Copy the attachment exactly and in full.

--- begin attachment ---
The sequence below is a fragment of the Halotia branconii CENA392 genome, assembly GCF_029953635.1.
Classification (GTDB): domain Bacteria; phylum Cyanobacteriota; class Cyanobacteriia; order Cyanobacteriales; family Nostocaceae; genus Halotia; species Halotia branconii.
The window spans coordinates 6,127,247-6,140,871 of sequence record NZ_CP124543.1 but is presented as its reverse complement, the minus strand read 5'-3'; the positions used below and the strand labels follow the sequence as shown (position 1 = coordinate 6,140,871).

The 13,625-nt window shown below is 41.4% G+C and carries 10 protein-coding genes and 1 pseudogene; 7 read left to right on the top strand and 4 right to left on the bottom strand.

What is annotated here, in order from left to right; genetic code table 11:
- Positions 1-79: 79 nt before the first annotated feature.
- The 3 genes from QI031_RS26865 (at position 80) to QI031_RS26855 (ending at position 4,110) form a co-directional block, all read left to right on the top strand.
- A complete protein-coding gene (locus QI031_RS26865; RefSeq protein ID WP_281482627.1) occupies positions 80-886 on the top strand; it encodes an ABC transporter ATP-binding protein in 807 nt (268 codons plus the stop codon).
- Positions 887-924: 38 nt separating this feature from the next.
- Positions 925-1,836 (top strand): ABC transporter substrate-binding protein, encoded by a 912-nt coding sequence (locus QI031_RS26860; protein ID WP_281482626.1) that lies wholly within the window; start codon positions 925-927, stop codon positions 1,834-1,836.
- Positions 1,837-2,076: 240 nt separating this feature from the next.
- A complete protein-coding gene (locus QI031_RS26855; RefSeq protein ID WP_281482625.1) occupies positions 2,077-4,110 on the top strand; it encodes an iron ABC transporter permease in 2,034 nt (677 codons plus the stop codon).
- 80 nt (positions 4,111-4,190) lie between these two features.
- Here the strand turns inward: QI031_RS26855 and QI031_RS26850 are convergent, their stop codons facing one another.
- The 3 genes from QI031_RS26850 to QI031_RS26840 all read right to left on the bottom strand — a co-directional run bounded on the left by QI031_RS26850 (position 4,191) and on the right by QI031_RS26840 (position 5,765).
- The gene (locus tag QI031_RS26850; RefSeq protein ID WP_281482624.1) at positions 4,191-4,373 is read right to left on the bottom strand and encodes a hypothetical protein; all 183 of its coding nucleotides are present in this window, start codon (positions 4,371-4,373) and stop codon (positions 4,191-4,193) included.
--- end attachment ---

The sequence below is a fragment of the Halotia branconii CENA392 genome, assembly GCF_029953635.1.
Classification (GTDB): domain Bacteria; phylum Cyanobacteriota; class Cyanobacteriia; order Cyanobacteriales; family Nostocaceae; genus Halotia; species Halotia branconii.
The window spans coordinates 6,127,247-6,140,871 of sequence record NZ_CP124543.1 but is presented as its reverse complement, the minus strand read 5'-3'; the positions used below and the strand labels follow the sequence as shown (position 1 = coordinate 6,140,871).

The 13,625-nt window shown below is 41.4% G+C and carries 10 protein-coding genes and 1 pseudogene; 7 read left to right on the top strand and 4 right to left on the bottom strand.

What is annotated here, in order from left to right; genetic code table 11:
- Positions 1-79: 79 nt before the first annotated feature.
- The 3 genes from QI031_RS26865 (at position 80) to QI031_RS26855 (ending at position 4,110) form a co-directional block, all read left to right on the top strand.
- A complete protein-coding gene (locus QI031_RS26865; RefSeq protein ID WP_281482627.1) occupies positions 80-886 on the top strand; it encodes an ABC transporter ATP-binding protein in 807 nt (268 codons plus the stop codon).
- Positions 887-924: 38 nt separating this feature from the next.
- Positions 925-1,836 (top strand): ABC transporter substrate-binding protein, encoded by a 912-nt coding sequence (locus QI031_RS26860; protein ID WP_281482626.1) that lies wholly within the window; start codon positions 925-927, stop codon positions 1,834-1,836.
- Positions 1,837-2,076: 240 nt separating this feature from the next.
- A complete protein-coding gene (locus QI031_RS26855; RefSeq protein ID WP_281482625.1) occupies positions 2,077-4,110 on the top strand; it encodes an iron ABC transporter permease in 2,034 nt (677 codons plus the stop codon).
- 80 nt (positions 4,111-4,190) lie between these two features.
- Here the strand turns inward: QI031_RS26855 and QI031_RS26850 are convergent, their stop codons facing one another.
- The 3 genes from QI031_RS26850 to QI031_RS26840 all read right to left on the bottom strand — a co-directional run bounded on the left by QI031_RS26850 (position 4,191) and on the right by QI031_RS26840 (position 5,765).
- The gene (locus tag QI031_RS26850; RefSeq protein ID WP_281482624.1) at positions 4,191-4,373 is read right to left on the bottom strand and encodes a hypothetical protein; all 183 of its coding nucleotides are present in this window, start codon (positions 4,371-4,373) and stop codon (positions 4,191-4,193) included.